Written by Caroline Roosevelt of The Daily Life of Jackson Mollusk
In light of Gene Wilder’s passing, I’ve decided to pay tribute to him in the form of a caustic review of the Roald Dahl’s seminal classic adapted for screen; Willy Wonka and the Chocolate Factory. Admittedly far superior to its 2005 counterpart in which Johnny Depp plays a puppet controlled by Tim Burton, the 1971 version certainly doesn’t escape unscathed. Here are 4 reasons Willy Wonka and the Chocolate Factory is trash.
1. What’s With The Candy Man (Who, Evidently, Can)?
Let’s jump right into the pedophilic undertones. We pan to an elementary school in an industrial wasteland of a town. The doors fling open and a mass of screaming children descend down the stairs like bats out of hell. They arrive, flailing at the doorstep of a candy shop owned by a close relative of John Waters.
The mustachioed, greasy haired middle aged man sings to them, as he passes out a variety of candies, about “The Candyman”. Twirling around behind his counter, occasionally leaning over to sing-whisper to the children as he tosses candy to his admiring hoard, we clearly have entered a parallel universe in which pedophilia is cute. What is this candy? How is it made? Is it laced with Benadryl? All questions he answers in the line, “He mixes it with love and makes the world taste good!” [ed. note: you ever realize “love” is code for sex in that era? What exactly is getting mixed in with these candies?]
Sure. That’s a good enough answer to settle anyone. So let’s move on.
2. Charlie’s Home: A Few Quick Questions
Next, we are introduced to bright eyed Charlie Bucket. I guess the name Stephen Hobo Gloves was taken, so we settled on this bastardized nod to Oliver Twist. Charlie lives at the end of a street in what appears to be an enclosed gutter situation with his parents, and his two sets of Grandparents.
We have scenes like this to thank for why half of the population doesn’t think food stamps are fair. We should all wait until we live in a house like Charlie Buckets’ before being deserving of aid. It has ALL the trappings of industrial-era destitution; there’s your boiling vat in the corner for cleaning your clothes, a dusty floor that looks like it’s probably just the dirt painted to look like the floor, and–oh look–a bed where all four grandparents live because old people are human garbage and we can just sort of pile them on there like that. But the mom looks slammin’ because, Hollywood.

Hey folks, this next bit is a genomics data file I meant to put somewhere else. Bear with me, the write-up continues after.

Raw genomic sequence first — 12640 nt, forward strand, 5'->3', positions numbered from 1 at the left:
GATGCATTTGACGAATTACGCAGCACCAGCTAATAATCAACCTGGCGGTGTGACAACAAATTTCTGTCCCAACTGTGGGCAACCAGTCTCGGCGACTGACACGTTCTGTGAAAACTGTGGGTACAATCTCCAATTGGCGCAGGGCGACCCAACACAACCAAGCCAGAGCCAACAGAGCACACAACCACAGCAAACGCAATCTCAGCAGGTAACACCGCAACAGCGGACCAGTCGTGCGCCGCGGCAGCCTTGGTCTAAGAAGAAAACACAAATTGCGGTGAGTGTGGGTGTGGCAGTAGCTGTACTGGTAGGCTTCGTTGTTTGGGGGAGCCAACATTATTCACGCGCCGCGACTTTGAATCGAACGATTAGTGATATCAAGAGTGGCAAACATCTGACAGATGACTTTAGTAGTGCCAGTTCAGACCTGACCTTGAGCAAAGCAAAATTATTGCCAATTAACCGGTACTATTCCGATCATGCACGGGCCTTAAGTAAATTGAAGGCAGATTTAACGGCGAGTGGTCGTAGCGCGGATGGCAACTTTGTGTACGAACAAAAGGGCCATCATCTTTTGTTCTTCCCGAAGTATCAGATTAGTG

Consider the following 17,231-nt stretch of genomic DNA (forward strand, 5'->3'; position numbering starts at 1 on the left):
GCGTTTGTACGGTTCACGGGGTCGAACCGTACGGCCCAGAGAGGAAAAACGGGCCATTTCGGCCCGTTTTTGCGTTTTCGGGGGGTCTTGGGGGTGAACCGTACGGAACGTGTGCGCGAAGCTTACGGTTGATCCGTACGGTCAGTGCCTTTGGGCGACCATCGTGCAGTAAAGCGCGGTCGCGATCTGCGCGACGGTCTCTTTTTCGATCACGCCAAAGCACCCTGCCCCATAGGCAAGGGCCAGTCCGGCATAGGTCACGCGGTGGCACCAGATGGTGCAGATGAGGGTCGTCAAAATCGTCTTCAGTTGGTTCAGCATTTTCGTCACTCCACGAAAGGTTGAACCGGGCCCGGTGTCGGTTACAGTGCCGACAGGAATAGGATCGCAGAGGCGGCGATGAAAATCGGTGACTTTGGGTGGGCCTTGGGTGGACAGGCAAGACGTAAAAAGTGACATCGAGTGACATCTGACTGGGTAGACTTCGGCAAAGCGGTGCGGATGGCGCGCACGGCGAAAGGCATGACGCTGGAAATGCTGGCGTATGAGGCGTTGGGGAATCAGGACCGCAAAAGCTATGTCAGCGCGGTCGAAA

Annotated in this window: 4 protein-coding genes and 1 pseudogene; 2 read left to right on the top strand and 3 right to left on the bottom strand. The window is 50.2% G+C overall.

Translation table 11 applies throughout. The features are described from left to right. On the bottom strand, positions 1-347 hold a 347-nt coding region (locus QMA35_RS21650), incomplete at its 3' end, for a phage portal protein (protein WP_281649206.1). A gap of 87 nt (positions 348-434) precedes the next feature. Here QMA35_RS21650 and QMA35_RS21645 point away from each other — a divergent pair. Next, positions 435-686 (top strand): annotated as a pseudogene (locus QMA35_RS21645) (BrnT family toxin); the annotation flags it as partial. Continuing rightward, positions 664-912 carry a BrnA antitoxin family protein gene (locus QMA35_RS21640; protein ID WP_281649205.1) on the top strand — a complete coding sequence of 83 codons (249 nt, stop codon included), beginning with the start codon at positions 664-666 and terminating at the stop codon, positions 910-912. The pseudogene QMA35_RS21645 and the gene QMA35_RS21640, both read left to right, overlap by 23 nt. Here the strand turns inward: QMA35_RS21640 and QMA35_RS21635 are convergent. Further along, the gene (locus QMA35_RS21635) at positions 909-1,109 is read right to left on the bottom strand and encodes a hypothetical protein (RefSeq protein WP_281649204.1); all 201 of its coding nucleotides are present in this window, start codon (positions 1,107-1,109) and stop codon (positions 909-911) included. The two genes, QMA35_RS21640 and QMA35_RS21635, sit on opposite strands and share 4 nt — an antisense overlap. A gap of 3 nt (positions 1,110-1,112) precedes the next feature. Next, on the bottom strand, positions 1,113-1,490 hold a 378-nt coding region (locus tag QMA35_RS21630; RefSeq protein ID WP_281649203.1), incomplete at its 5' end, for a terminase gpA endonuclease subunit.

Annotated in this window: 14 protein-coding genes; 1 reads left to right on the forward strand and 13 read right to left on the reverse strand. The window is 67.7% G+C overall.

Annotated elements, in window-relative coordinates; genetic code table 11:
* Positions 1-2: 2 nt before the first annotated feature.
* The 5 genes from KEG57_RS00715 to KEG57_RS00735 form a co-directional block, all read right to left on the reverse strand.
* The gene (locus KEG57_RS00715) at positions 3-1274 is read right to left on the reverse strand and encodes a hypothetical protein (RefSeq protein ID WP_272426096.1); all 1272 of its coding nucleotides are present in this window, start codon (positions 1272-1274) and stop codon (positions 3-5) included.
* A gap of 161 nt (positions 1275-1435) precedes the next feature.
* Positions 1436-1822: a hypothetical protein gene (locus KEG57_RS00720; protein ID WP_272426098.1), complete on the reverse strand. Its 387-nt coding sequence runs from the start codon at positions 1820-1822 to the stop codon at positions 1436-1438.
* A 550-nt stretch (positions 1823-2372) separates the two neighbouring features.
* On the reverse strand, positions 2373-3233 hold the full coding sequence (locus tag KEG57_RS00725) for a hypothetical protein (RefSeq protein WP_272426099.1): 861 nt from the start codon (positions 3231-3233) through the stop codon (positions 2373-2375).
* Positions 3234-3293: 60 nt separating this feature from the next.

For the next 30 minutes we volley back and forth between scenes of Charlie’s home and the homes of the other four children. The juxtaposition is clear. Charlie is poor, and he is good. He’s a worker. The marxist themes abound already!
3. The Children Are Horrible and The Parents Are Horrible; You’re All Horrible
I feel like writing reviews of these families is relatively futile. We’ve already been trained to hate them from the minute we meet them and I’m fine with that.
In chronological order of how they meet their end:
Augustus Gloop: Falls into the chocolate river. Queue and entire fat-shaming song and dance by the Oompa Loompas.
Violet Beauregard: Turns into a blueberry. Moving on.
Mike Teavee: Shrunk down to the size of a toothbrush and then presumably stretched back out to size in the taffy room. We don’t see the follow up scene for obvious reasons. Namely, that it would probably set fire the to already tenuous grasp this film holds on its PG rating.
Veruca Salt: Falls down a garbage shoot after demanding a goose that lays chocolate eggs. Was there a greek myth written about this? Also let’s talk about the father who allows a ten year old to verbally electrocute him over a chocolate egg laying goose. Someone did something bad and someone feels guilty….
Of course how could I forget the walking case of PTSD in a top hat, Willy Wonka. I am going to skip over the outfit entirely, as I am at a loss. Between the completely unprovoked proverbs, the shifty glances, and that scene in which he plays with Mike Teavee’s hair a little too long, I probably would have dipped and said I had a dentist appointment.
4. The End: Or Was It?
Charlie and Grandpa Joe narrowly escape this hell hole by the virtues of their character. Except for when they drank that fizzy soda and almost died in an industrial fan. I guess that’s why Wonka had them sign a release form that wasn’t so much a form but more a release mural.
After gaslighting Charlie into thinking he’s a horrible nasty little child for five minutes, Wonka scoops him up in his arms, proclaims him his heir, and then drags him and Grandpa Joe into a glass rocket that shoots them out into the sky.
This end fits my theory that the entire movie was a pre death hallucination of Grandpa Joe who met his end early on in the movie after sharing a bed with three other terminally old people for twenty years. Yes, they said it in the movie, twenty years.